For every business owner who is facing the twin challenges of doing enough while not knowing what is enough, I offer this: give yourself some breathing room. I know the bills are due, people have been let go, cash is dwindling, and the future looks like a huge black hole. Since the founding of Trivers Consulting Group in 1999, we’ve muddled through more than one crisis. Some were faced by the economy as a whole (9/11, the 2008 recession) and others were personal (two serious fractures from horseback riding accidents and pneumonia, to name a few).
We’re sharing these ideas to help you deal with what is now a crisis of enormous proportions. You may try some, all or only a few. One thing I know for sure is that making time each day for space, for breathing room, is necessary if you want to think clearly and plan accordingly. Being on the job 24/7, even in your own head if not actually on your computer, is not helpful.
1. Communicate a lot. To your leadership team, to your employees, to your customers, suppliers, partners. Talk to everyone who is connected to your company in any way.
2. Be reassuring. It is never helpful for the owner/executive to either blow up or melt down. Even when you don’t know exactly what to do, communicate that you are working on options.
3. Be honest. Paint the picture as it is, not how you wish it would be or how you fear it.
4. Invite input and ideas. Owners who ask for help, creative ideas, and new ways of doing things, create bonds that encourage people to move forward together. For example, an owner who isn’t required to home-school their children can learn a lot from parents who are.
5. Focus on productivity, not time. I have been saying for years that there’s no intrinsic dollar value to an hour. This situation will help you see that firsthand. 6. Agree on output goals and then give people the freedom to get it done on time, in their own way.
7. Create process goals, not outcome goals. Process goals are anything you have 100% control over. “I can write this letter.” “I can design this methodology.” “I can make 10 phone calls.” “I can complete this contract.” You cannot control what the recipient of the letter or phone call does. You can’t control the adoption of the methodology. You have to wait until the other party signs the contract.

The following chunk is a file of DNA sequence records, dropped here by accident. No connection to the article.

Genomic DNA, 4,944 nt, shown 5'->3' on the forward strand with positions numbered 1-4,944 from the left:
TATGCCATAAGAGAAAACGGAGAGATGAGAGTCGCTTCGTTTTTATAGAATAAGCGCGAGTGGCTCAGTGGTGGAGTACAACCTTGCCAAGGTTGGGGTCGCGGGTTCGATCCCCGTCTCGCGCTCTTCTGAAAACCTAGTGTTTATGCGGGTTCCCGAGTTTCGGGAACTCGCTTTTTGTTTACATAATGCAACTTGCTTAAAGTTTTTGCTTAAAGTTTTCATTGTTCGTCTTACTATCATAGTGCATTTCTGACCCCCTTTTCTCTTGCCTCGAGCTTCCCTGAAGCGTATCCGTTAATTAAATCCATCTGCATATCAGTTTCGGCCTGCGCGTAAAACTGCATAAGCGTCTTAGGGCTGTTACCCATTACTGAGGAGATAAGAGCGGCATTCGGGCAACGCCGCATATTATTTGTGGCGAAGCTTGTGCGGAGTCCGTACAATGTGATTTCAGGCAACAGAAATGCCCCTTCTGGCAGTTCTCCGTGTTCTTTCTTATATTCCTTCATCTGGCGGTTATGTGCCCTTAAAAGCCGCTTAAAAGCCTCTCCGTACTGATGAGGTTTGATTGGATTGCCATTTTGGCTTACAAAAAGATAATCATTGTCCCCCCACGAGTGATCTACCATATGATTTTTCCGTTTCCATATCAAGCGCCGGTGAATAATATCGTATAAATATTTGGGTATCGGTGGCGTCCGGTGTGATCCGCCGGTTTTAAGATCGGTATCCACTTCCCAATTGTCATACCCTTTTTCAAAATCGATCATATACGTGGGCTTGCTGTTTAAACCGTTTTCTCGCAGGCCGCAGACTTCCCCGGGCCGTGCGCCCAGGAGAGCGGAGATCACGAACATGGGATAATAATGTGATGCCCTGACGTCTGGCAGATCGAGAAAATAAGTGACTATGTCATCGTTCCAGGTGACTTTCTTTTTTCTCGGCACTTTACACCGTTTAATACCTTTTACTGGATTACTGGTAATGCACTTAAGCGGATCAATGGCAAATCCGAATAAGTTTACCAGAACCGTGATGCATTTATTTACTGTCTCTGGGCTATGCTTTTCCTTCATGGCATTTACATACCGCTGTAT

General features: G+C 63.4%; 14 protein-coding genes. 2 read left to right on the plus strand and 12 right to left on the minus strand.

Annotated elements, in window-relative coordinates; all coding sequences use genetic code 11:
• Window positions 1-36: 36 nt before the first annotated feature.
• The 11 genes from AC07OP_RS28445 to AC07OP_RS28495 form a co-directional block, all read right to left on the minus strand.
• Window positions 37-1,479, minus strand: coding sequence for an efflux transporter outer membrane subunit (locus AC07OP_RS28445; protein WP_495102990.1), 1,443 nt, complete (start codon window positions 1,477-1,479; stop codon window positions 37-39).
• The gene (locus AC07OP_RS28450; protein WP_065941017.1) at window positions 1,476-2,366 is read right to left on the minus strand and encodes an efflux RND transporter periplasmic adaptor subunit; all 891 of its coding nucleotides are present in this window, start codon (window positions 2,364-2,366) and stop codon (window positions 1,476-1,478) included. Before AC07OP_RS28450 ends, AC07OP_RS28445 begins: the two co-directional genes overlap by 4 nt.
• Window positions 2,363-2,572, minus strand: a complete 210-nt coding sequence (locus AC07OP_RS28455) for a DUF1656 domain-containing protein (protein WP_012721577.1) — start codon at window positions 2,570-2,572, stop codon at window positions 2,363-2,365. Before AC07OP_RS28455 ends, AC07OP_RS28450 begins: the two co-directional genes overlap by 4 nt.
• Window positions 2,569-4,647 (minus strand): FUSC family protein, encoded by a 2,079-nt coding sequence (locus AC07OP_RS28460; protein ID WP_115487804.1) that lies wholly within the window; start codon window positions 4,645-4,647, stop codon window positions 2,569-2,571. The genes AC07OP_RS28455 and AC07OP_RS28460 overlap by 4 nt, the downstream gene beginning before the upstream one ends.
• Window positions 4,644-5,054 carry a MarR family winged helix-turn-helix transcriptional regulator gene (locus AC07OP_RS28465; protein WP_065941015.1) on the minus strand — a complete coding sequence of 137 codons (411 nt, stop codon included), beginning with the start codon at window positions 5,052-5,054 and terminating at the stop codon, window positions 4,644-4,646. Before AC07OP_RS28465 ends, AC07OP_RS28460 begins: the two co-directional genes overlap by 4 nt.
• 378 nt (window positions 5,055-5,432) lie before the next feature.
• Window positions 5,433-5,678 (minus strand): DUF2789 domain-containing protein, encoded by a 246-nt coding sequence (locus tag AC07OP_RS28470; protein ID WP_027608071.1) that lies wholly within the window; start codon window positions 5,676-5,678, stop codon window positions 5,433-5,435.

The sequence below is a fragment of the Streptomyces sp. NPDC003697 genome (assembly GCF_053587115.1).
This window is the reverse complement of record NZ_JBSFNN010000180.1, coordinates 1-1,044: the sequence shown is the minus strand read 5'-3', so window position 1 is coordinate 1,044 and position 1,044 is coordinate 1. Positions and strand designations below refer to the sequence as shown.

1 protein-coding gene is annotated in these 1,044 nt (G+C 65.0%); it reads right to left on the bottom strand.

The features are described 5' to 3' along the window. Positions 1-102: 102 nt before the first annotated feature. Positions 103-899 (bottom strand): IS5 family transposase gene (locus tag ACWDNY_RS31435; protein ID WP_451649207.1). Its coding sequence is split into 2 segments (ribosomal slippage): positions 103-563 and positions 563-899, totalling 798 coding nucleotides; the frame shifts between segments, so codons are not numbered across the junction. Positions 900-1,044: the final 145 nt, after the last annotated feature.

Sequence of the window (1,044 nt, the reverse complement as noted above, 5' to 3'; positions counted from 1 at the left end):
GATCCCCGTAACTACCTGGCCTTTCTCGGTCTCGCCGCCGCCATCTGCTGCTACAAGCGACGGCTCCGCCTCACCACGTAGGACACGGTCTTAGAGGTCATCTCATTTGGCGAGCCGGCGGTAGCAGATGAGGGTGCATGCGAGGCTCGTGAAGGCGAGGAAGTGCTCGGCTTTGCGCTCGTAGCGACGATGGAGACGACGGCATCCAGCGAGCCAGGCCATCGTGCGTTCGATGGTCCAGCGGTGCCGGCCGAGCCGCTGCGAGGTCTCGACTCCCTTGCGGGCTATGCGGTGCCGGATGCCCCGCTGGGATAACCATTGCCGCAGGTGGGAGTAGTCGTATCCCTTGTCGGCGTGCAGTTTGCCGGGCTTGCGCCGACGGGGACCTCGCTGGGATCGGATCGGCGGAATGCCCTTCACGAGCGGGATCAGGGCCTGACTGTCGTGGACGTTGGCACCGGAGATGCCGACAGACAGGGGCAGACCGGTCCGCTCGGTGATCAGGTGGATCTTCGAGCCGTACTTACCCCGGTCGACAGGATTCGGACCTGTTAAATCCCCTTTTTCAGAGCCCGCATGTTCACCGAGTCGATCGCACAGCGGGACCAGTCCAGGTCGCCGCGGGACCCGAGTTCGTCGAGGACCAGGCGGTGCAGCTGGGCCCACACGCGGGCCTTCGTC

8. Manage the money you have. Prioritize payments. Collaborate with your financial advisor, accountant or controller. Don’t panic buy and don’t buy to make yourself feel better.
9. Create new value for others. One of the biggest objections we hear during normal times is that the owner or company doesn’t have time to create new value because they’re fully consumed with delivering what they already offer. Now you have time! Block an hour twice a week for creative thinking.
10. Ask these three questions, in this exact order: What does success look like? What do we have to have to achieve this success? What do we have to do to get what we need?
11. Choose one new option and design a plan for it. Who is in the target market for this? How do you know? How will you reach them? What will the offering look like? How will you price it? How will you profit from it? How will you get ready for market? How will you promote it? How will you deliver it? How will you service it? How will you follow up?
12. What can your company stop doing once things get back to normal? This is a great time to evaluate your full range of offerings and decide what to keep and what to let go. Analyze your sales reports for the past 6-12 months. Which offerings have the lowest volume and the lowest profit? Which offerings have high volume and low profit? Which offerings are steady sellers with profits that meet your goals? How can you offer more of these steady sellers that also generate profits that meet your goals?
13. Evaluate your buyers: testers, regulars and enthusiastic fans. Stop believing that all buyers are worth keeping and taking good care of. Write profiles of your regulars and enthusiastic fans and ask, “How can we get more of these?” Write a marketing plan for them.
Get back to making space to breathe: block off time during the work week for non-work, both for you, your leadership team and your employees. Encourage physical and creative activities. Ask everyone to post or share a 50-word story of what they do during each of these breathing spaces.
We are committed to acting on our own suggestions. For example, I am working with my Bernese Mountain Dog Gabe to pull a cart. Although the ideal practice environment is trails in a park, we’re practicing in our neighborhood to ensure our safety and that of others. I’m working with my cocker spaniel Matty on basic obedience behaviors, like sit at heel and walk at heel. I am normally motivated to train by upcoming competitions. All competitions have been cancelled for the foreseeable future, and so I’ve focused on process goals instead, primarily the process of having fun for 15 minutes each time. What are you going to do when it’s hard to know what to do? I would love to hear what your choices are?